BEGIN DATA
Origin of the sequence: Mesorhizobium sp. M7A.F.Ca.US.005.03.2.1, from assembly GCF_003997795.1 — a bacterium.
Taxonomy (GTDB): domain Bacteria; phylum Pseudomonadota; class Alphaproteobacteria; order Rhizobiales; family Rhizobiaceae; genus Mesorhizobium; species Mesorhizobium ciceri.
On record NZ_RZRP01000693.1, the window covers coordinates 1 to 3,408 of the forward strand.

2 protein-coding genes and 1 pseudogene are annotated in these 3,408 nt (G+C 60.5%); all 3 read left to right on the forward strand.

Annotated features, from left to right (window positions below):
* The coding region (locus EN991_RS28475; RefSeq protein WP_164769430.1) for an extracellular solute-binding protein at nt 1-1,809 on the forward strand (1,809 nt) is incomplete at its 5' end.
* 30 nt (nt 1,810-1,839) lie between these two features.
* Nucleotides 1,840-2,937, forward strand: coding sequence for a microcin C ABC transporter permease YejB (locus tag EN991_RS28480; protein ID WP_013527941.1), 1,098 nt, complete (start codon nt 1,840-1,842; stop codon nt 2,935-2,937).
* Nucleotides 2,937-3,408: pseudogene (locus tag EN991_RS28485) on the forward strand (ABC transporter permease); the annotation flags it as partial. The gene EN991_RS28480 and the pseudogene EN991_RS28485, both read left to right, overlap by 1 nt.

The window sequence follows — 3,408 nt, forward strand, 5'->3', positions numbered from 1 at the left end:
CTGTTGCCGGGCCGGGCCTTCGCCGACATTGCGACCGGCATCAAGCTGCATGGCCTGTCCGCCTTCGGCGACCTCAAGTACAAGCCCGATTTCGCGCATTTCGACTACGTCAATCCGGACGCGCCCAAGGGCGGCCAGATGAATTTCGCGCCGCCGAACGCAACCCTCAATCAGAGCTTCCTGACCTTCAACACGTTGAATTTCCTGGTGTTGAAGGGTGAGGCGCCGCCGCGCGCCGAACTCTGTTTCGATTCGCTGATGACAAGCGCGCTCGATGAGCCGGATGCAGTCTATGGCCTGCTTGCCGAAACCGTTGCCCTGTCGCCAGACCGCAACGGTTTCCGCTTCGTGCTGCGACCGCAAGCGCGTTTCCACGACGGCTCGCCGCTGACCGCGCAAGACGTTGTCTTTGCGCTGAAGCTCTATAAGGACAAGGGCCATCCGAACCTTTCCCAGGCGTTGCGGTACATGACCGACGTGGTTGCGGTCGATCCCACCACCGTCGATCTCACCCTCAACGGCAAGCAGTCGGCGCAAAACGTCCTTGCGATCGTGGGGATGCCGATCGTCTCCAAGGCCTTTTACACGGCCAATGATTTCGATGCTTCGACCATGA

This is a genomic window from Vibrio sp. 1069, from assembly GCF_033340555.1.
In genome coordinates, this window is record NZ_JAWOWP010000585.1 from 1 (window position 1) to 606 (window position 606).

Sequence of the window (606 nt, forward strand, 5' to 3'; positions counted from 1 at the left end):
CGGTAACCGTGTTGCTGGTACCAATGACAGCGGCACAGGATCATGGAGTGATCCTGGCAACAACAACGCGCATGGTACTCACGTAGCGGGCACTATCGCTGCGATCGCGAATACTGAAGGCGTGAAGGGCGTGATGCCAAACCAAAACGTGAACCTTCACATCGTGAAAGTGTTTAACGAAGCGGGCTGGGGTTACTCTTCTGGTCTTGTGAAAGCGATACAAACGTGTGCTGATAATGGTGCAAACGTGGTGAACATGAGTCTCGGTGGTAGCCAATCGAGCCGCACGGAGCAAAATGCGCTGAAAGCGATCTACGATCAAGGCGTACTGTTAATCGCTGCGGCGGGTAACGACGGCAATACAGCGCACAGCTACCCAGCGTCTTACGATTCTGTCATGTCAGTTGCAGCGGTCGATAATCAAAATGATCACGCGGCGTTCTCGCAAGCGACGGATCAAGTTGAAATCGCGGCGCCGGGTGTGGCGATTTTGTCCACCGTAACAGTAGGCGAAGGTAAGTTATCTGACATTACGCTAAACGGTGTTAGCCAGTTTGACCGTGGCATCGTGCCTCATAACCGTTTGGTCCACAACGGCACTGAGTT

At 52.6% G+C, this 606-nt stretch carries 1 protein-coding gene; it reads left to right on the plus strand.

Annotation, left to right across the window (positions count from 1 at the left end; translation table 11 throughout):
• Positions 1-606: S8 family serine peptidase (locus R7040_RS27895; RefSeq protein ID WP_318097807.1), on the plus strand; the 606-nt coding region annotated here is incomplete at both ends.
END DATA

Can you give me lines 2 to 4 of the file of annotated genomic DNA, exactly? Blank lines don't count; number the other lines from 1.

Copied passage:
Taxonomy (GTDB): domain Bacteria; phylum Pseudomonadota; class Alphaproteobacteria; order Rhizobiales; family Rhizobiaceae; genus Mesorhizobium; species Mesorhizobium ciceri.
On record NZ_RZRP01000693.1, the window covers coordinates 1 to 3,408 of the forward strand.

2 protein-coding genes and 1 pseudogene are annotated in these 3,408 nt (G+C 60.5%); all 3 read left to right on the forward strand.